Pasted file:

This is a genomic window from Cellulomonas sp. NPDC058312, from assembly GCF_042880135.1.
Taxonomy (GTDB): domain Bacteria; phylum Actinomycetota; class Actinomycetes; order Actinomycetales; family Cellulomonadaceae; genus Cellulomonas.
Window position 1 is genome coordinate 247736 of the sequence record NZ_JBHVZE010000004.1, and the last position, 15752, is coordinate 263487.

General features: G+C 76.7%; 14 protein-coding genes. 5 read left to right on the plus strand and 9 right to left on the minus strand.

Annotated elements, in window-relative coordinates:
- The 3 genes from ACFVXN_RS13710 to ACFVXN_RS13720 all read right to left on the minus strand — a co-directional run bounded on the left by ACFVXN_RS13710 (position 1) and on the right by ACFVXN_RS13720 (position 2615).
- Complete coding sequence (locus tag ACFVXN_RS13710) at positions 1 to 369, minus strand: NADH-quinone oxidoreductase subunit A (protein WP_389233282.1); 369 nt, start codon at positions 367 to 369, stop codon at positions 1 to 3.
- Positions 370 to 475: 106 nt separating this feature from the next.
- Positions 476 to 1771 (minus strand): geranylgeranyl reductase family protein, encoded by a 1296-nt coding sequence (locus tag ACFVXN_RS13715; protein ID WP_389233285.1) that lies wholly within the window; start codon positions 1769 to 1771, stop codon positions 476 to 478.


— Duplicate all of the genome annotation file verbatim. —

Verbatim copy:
This is a genomic window from Cellulomonas sp. NPDC058312, from assembly GCF_042880135.1.
Taxonomy (GTDB): domain Bacteria; phylum Actinomycetota; class Actinomycetes; order Actinomycetales; family Cellulomonadaceae; genus Cellulomonas.
Window position 1 is genome coordinate 247736 of the sequence record NZ_JBHVZE010000004.1, and the last position, 15752, is coordinate 263487.

General features: G+C 76.7%; 14 protein-coding genes. 5 read left to right on the plus strand and 9 right to left on the minus strand.

Annotated elements, in window-relative coordinates:
- The 3 genes from ACFVXN_RS13710 to ACFVXN_RS13720 all read right to left on the minus strand — a co-directional run bounded on the left by ACFVXN_RS13710 (position 1) and on the right by ACFVXN_RS13720 (position 2615).
- Complete coding sequence (locus tag ACFVXN_RS13710) at positions 1 to 369, minus strand: NADH-quinone oxidoreductase subunit A (protein WP_389233282.1); 369 nt, start codon at positions 367 to 369, stop codon at positions 1 to 3.
- Positions 370 to 475: 106 nt separating this feature from the next.
- Positions 476 to 1771 (minus strand): geranylgeranyl reductase family protein, encoded by a 1296-nt coding sequence (locus tag ACFVXN_RS13715; protein ID WP_389233285.1) that lies wholly within the window; start codon positions 1769 to 1771, stop codon positions 476 to 478.